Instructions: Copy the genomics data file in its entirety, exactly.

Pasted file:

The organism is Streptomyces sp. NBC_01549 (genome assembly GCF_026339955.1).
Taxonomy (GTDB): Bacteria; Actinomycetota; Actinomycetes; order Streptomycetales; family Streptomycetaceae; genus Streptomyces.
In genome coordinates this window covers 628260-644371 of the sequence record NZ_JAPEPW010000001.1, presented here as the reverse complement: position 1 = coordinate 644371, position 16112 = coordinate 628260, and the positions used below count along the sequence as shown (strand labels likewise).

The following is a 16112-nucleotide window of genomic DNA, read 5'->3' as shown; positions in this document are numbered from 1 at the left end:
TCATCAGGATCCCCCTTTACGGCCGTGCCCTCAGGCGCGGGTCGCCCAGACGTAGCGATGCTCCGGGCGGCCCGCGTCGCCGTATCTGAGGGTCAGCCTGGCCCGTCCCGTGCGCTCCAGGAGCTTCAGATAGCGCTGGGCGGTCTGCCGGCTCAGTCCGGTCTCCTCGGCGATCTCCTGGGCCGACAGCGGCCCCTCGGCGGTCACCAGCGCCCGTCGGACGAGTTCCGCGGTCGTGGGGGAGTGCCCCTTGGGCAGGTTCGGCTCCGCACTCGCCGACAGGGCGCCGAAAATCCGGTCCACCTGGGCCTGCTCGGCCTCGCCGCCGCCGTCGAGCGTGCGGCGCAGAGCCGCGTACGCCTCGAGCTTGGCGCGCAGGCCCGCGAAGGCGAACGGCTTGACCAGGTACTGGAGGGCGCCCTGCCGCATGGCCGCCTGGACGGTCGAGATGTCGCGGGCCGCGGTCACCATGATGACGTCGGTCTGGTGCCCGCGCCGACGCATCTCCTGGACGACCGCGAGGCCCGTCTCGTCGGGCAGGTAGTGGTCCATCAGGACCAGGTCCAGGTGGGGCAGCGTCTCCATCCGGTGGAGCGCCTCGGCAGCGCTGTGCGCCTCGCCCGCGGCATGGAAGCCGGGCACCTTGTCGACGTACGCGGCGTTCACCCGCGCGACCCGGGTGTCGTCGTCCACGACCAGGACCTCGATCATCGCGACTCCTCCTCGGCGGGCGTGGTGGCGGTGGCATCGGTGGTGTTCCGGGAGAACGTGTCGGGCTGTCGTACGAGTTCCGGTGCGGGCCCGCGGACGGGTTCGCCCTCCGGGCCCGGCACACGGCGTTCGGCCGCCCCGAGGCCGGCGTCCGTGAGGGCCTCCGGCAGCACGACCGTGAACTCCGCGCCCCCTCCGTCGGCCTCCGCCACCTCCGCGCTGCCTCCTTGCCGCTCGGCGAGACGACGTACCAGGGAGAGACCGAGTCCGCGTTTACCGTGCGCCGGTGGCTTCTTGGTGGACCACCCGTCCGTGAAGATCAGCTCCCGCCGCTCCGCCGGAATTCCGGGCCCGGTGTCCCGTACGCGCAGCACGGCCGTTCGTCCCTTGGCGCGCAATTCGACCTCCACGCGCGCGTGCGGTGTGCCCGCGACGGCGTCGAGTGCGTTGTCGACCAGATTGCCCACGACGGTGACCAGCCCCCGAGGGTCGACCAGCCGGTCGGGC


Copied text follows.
The organism is Streptomyces sp. NBC_01549 (genome assembly GCF_026339955.1).
Taxonomy (GTDB): Bacteria; Actinomycetota; Actinomycetes; order Streptomycetales; family Streptomycetaceae; genus Streptomyces.
In genome coordinates this window covers 628260-644371 of the sequence record NZ_JAPEPW010000001.1, presented here as the reverse complement: position 1 = coordinate 644371, position 16112 = coordinate 628260, and the positions used below count along the sequence as shown (strand labels likewise).

The following is a 16112-nucleotide window of genomic DNA, read 5'->3' as shown; positions in this document are numbered from 1 at the left end:
TCATCAGGATCCCCCTTTACGGCCGTGCCCTCAGGCGCGGGTCGCCCAGACGTAGCGATGCTCCGGGCGGCCCGCGTCGCCGTATCTGAGGGTCAGCCTGGCCCGTCCCGTGCGCTCCAGGAGCTTCAGATAGCGCTGGGCGGTCTGCCGGCTCAGTCCGGTCTCCTCGGCGATCTCCTGGGCCGACAGCGGCCCCTCGGCGGTCACCAGCGCCCGTCGGACGAGTTCCGCGGTCGTGGGGGAGTGCCCCTTGGGCAGGTTCGGCTCCGCACTCGCCGACAGGGCGCCGAAAATCCGGTCCACCTGGGCCTGCTCGGCCTCGCCGCCGCCGTCGAGCGTGCGGCGCAGAGCCGCGTACGCCTCGAGCTTGGCGCGCAGGCCCGCGAAGGCGAACGGCTTGACCAGGTACTGGAGGGCGCCCTGCCGCATGGCCGCCTGGACGGTCGAGATGTCGCGGGCCGCGGTCACCATGATGACGTCGGTCTGGTGCCCGCGCCGACGCATCTCCTGGACGACCGCGAGGCCCGTCTCGTCGGGCAGGTAGTGGTCCATCAGGACCAGGTCCAGGTGGGGCAGCGTCTCCATCCGGTGGAGCGCCTCGGCAGCGCTGTGCGCCTCGCCCGCGGCATGGAAGCCGGGCACCTTGTCGACGTACGCGGCGTTCACCCGCGCGACCCGGGTGTCGTCGTCCACGACCAGGACCTCGATCATCGCGACTCCTCCTCGGCGGGCGTGGTGGCGGTGGCATCGGTGGTGTTCCGGGAGAACGTGTCGGGCTGTCGTACGAGTTCCGGTGCGGGCCCGCGGACGGGTTCGCCCTCCGGGCCCGGCACACGGCGTTCGGCCGCCCCGAGGCCGGCGTCCGTGAGGGCCTCCGGCAGCACGACCGTGAACTCCGCGCCCCCTCCGTCGGCCTCCGCCACCTCCGCGCTGCCTCCTTGCCGCTCGGCGAGACGACGTACCAGGGAGAGACCGAGTCCGCGTTTACCGTGCGCCGGTGGCTTCTTGGTGGACCACCCGTCCGTGAAGATCAGCTCCCGCCGCTCCGCCGGAATTCCGGGCCCGGTGTCCCGTACGCGCAGCACGGCCGTTCGTCCCTTGGCGCGCAATTCGACCTCCACGCGCGCGTGCGGTGTGCCCGCGACGGCGTCGAGTGCGTTGTCGACCAGATTGCCCACGACGGTGACCAGCCCCCGAGGGTCGACCAGCCGGTCGGGC